Over the years, we’ve defined wines most often by appellation, occasionally by grape and, once in a while, by popularity.
But many readers have suggested that we look at wines by price. Essentially, this group resists all but the cheapest bottles possible.
Most of the time for Wine School, that’s not practical. If you want to explore the world of wine, to really get to know it, you have to be willing to spend some money. You do not get to know Bordeaux, say, or Napa Valley, or anywhere else, really, by chasing the cheapest options. But I do try to avoid excessively costly bottles and to seek value in my suggestions.
So what is available at the low end of the price spectrum? Where do the wines come from and what do you get for the price? This month we’re going to explore red wines that are under $10 a bottle. Here are the three bottles I recommend:
La Vieille Ferme Vin de France Red 2019 (Vineyard Brands, Birmingham, Ala.) $8
Masciarelli Montepulciano d’Abruzzo 2018 (Vintus, Pleasantville, N.Y.) $9
Los Vascos Colchagua Valley Cabernet Sauvignon 2018 (Taub Family Selections, Boca Raton, Fla.) $9
Now, I know someone, somewhere, is saying: “$9 for a bottle of wine? Nobody has to spend more than $5!”
For $5, you will most likely get some pretty bad wine that has been heavily manipulated, farmed industrially or perhaps sold extremely cheaply on the bulk market for some other reason.
I’m very curious about these three $10 wines. For years my position has been that the best values in wine are between $15 and $25. Good wines in that range cost enough (barely) to finance conscientious farming and non-manipulative winemaking. Once you get below $10, compromises are inevitable.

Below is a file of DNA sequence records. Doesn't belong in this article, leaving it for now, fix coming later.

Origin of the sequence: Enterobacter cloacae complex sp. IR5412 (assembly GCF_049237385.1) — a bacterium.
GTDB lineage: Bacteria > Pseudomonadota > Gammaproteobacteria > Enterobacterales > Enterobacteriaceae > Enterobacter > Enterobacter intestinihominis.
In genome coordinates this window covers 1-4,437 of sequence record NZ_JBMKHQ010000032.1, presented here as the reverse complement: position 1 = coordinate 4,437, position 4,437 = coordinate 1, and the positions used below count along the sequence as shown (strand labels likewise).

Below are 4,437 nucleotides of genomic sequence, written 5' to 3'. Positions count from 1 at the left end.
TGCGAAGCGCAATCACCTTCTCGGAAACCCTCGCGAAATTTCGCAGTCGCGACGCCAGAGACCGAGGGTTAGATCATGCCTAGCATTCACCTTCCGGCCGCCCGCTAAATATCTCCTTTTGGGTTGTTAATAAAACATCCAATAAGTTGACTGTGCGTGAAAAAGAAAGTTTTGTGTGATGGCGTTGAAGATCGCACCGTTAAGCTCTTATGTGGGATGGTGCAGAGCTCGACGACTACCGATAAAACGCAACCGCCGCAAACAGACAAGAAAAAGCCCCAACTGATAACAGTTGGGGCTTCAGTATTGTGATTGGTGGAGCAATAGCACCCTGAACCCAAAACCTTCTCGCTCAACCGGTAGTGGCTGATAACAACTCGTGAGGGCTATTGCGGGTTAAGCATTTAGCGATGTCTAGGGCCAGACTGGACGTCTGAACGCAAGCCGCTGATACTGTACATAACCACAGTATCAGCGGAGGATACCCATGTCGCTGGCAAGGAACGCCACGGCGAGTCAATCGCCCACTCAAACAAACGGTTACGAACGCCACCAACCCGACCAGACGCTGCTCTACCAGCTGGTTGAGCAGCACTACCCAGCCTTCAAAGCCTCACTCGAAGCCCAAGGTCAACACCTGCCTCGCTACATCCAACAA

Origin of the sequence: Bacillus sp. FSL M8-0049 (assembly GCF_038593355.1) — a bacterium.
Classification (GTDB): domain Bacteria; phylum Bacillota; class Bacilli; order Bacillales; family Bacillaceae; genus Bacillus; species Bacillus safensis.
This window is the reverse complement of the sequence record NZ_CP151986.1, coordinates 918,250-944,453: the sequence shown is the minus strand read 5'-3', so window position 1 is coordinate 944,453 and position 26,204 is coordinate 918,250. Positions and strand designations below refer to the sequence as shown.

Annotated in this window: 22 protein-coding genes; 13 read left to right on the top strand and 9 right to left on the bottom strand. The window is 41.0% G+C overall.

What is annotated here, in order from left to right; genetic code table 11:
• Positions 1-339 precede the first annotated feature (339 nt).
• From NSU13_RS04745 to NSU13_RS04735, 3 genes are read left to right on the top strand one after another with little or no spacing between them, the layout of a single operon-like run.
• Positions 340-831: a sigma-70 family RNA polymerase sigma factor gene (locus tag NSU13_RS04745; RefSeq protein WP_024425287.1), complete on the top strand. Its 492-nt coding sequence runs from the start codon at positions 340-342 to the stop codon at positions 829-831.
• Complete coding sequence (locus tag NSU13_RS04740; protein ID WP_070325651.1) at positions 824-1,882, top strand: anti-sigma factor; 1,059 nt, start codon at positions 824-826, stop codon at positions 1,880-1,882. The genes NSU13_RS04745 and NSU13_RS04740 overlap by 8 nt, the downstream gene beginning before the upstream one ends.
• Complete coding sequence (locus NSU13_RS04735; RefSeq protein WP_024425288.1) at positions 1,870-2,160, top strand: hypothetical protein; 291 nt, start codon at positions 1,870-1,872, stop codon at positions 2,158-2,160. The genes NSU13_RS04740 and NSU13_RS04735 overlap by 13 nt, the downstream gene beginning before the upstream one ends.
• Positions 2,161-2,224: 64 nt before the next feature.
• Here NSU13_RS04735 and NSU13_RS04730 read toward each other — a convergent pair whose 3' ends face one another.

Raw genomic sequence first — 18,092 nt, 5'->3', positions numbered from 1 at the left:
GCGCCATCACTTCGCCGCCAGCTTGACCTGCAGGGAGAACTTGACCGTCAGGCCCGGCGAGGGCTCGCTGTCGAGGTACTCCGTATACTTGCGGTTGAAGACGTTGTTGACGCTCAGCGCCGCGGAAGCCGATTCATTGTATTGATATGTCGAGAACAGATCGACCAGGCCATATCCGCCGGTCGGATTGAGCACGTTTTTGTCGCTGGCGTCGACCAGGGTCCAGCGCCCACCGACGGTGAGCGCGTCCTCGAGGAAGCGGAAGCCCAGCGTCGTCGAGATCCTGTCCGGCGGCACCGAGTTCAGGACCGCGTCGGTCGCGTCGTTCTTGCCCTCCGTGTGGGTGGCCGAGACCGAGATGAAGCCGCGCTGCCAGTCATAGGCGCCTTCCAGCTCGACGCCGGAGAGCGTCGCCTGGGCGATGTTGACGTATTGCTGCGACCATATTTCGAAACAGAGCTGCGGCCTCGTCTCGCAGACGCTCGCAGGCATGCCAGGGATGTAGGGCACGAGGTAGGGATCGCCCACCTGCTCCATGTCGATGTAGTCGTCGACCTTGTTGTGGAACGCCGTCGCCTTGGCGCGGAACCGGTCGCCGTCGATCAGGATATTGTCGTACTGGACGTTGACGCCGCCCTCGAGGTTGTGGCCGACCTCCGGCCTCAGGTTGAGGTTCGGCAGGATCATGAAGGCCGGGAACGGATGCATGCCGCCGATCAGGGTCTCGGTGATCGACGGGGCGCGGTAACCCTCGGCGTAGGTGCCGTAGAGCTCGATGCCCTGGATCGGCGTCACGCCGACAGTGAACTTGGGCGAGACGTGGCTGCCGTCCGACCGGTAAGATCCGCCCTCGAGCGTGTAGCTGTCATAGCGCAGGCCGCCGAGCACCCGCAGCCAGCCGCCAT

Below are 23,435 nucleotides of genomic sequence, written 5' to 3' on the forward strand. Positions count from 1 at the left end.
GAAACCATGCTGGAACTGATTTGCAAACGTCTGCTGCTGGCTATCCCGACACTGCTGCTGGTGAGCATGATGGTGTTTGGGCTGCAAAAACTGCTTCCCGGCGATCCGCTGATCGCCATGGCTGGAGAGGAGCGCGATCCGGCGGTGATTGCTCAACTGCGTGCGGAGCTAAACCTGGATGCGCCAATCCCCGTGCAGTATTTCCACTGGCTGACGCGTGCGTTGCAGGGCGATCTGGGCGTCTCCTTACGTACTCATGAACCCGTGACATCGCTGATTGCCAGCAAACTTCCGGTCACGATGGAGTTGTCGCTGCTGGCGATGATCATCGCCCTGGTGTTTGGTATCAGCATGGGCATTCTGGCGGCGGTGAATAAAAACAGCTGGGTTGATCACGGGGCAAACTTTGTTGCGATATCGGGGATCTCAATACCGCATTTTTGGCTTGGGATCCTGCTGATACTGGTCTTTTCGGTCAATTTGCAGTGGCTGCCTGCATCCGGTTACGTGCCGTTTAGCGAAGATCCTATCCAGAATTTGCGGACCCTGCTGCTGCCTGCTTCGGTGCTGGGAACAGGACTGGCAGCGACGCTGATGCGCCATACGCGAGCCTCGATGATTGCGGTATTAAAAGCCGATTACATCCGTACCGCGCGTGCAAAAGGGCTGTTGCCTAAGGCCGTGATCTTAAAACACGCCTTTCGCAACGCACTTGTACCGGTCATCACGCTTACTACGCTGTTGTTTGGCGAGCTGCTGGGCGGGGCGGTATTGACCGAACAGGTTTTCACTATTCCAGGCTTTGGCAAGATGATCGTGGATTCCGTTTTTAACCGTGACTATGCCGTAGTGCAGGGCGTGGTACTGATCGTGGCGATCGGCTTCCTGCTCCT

I expect that will continue to be my position after this month. Nonetheless, I hope that these wines will all be honest expressions, even if they turn out to be not the most complex bottles and are unable to articulate a sense of place. They ought to be relatively simple and satisfying, nonetheless.
Each of these bottles is well distributed. But if you can’t find one of them, the solution is easy. Pick a red wine that’s equally inexpensive.
Enjoy — and no complaints about the prices.
Join the Discussion
Eric Asimov, The New York Times wine critic, is discussing wines that are under $10 a bottle. Sample wines, and as you sip, ask yourself these questions. Join the conversation by sharing your thoughts in the comments of this article.
How do these wines compare with others we’ve tried?
What do you think makes them so inexpensive?
Bang for the Buck
Do you think these wines are good values?
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